Great Courses, Great Sentences 05 of 24

Notes on Lesson 5 from Great Sentences by Professor Brooks Landon from The Great Courses:

Long sentences are usually discouraged, but the problem with long sentences is usually not whether they are long, but how they are constructed.

Sentences that are longer than a thousand words almost certainly lack punctuation. In the instance where a sentence is a thousand words long and is properly punctuated, then it most likely is no longer a sentence but has become something we don’t really have a name for.

There’s a frequently-quoted guideline that a sentence should not be longer than 40 words, but that seems arbitrary and there are lots of effective sentences that are longer than 40 words.

The biggest problem with long sentences is they often use conjunctive phrases and bound modifiers. It makes for sentences that do not give a sense of moving and don’t have a clear sign of how the sentence is stepping through the information it is trying to convey.

In some cases, long sentences are already sunk because the “subject” is itself a multi-word jumble of bound modifiers and clusters of nouns.

To fix a long sentence and make it readable, or even a joy to read, start out with a pretty simple kernel sentence then add free modifiers to give more information about what is happening in the sentence.

For modifying phrases, look for ways to make them shorter and still convey information without adding the extra weights of that, who, whom or which to both the sentence’s structure and the reader’s attention span.

If a long sentence is constructed well, it can convey a sense of motion even when the topic of the sentence does not itself contain any action.

My own further thoughts, not discussed in the lecture but based on my own experience:

  • People are generally interested in other people. Keeping them interested in objects is harder, and keeping them interested in abstract concepts is harder yet.
  • Even if it is a technical subject and the reader likes that subject, the sentence will still hold their attention more if somehow the presence of another person is there in the sentence.
  • And even better yet is if the person in the sentence is themselves experiencing something definite, such as a definite emotion or a definite change from the past or experience with a definite thing.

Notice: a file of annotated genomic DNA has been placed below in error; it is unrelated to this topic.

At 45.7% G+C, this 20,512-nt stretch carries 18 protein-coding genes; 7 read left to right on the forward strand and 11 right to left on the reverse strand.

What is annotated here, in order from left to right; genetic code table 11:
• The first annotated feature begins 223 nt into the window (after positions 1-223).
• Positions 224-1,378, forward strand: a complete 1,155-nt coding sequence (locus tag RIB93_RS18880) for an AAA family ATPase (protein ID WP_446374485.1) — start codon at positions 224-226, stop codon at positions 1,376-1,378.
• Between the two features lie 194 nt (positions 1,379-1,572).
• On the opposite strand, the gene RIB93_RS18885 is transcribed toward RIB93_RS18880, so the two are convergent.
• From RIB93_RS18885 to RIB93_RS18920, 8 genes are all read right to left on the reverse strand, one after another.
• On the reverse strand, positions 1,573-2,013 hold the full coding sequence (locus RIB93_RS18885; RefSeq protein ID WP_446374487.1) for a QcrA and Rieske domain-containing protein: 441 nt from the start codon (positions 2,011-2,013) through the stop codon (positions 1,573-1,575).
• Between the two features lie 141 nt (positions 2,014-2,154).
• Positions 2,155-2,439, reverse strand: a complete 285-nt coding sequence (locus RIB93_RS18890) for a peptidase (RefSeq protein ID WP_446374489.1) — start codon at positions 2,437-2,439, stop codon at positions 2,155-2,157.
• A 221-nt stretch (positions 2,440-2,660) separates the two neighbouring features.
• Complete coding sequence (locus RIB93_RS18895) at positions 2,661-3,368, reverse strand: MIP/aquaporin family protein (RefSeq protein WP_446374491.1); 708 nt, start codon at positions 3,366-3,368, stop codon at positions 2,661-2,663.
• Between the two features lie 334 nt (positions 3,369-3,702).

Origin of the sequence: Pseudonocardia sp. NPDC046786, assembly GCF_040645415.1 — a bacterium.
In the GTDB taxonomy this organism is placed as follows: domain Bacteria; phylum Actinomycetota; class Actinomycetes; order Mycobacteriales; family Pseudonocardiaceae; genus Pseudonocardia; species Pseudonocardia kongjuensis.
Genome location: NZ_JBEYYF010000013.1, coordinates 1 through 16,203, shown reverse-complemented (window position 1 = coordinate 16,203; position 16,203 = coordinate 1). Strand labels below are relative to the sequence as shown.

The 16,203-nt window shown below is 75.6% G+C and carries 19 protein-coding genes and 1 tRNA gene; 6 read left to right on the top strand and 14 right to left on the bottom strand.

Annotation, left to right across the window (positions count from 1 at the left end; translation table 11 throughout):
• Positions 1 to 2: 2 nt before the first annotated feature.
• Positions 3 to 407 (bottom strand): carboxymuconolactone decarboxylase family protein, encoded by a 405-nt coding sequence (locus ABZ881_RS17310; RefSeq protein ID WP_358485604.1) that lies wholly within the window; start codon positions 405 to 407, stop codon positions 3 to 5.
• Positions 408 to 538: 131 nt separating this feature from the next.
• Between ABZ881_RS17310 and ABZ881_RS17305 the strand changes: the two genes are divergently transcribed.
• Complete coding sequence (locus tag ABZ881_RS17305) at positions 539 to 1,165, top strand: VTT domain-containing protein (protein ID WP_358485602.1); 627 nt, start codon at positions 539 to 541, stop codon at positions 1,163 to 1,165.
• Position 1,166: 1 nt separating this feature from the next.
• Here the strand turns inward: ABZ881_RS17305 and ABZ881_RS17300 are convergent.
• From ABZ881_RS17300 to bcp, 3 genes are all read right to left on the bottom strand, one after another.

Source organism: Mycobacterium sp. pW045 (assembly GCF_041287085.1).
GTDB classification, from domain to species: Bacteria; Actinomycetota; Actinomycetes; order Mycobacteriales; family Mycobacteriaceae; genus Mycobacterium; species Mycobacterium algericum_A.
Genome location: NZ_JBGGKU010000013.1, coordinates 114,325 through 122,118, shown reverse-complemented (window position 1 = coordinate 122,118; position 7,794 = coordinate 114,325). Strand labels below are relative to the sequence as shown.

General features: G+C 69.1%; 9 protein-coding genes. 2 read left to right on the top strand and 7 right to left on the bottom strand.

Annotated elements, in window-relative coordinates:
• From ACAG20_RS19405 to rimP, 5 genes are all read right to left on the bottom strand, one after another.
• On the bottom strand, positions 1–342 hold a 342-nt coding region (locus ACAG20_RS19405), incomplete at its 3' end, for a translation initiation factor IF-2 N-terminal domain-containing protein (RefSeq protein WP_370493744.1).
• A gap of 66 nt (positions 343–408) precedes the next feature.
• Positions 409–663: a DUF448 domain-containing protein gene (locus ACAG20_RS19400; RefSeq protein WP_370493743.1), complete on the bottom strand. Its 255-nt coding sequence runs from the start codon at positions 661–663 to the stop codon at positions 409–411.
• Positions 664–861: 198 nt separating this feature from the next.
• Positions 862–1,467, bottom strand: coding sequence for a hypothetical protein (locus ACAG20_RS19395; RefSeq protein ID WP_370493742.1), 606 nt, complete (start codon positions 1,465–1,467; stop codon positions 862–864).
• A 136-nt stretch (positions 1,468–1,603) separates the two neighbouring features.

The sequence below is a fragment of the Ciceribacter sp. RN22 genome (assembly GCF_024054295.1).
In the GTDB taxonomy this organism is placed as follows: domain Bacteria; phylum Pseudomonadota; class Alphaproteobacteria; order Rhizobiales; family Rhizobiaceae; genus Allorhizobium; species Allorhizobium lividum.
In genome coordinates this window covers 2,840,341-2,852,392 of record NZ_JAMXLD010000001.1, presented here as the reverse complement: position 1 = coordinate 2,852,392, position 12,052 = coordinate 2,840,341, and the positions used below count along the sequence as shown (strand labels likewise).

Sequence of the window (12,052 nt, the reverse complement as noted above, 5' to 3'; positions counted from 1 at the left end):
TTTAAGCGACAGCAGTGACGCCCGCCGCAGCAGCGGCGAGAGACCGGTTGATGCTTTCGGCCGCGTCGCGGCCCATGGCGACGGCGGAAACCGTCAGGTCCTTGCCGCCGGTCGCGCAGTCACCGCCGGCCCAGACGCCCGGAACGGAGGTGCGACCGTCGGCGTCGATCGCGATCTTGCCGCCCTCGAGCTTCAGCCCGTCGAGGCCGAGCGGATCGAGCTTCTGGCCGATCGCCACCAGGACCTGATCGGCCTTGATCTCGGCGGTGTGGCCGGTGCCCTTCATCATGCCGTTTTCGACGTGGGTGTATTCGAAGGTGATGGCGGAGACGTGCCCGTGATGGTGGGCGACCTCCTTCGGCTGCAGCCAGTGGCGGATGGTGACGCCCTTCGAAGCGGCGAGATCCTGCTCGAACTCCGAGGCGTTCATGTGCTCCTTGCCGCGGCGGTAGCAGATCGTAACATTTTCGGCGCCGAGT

• “I was surprised” or “The researcher diligently searched” or “Machinists using this tool see it is an improvement” are all better than “The thing did the thing” or “The researcher found” or “The new item improves performance of the machine where it is installed”.


Questions to consider:

1. How many free modifiers can you find in this sentence?

The room was fragrant with the smell of punch, a tumbler of which grateful compound stood upon a small round table, convenient to the hand of Mr. Mould; so deftly mixed that as his eye looked down into the cool transparent drink, another eye, peering brightly from the behind the crisp lemon-peel, looked up at him, and twinkled like a star.

-Charles Dickens, Martin Chuzzlewit.

This exercise was a lot more difficult than I expected. Since free modifiers can go in different places in the sentence and still work, I came up with the following modifiers as being transportable free modifiers:

  • The room was fragrant
  • The tumbler was convenient to Mr. Mould’s hand
  • The punch was deftly mixed
  • The punch was cool
  • The punch was transparent

2. Find three bound modifiers in this sentence.

For our continued influxes of feeling are modified and directed by our thoughts, which are indeed the representatives of all our past feelings; and, as by contemplating the relation of these general representatives to each other, we discover what is really important to men, so, by the repetition and continuance of this act, our feelings will be connected with important subjects, till at length, if we be originally possessed of much sensibility, such habits of mind will be produced, that, by obeying blindly and mechanically the impulses of those habits, we shall describe objects, and utter sentiments, of such a nature, and in such connexion with each other, that the understanding of the Reader must necessarily be in some degree enlightened, and his affections strengthened and purified

-William Wordsworth, “Preface to the Lyrical Ballads”

  • Our thoughts are the representatives of our past feelings.
  • The representatives are general, not specific.
  • The impulses are obeyed blindly and mechanically.

Again, took more thought and close attention than I expected.


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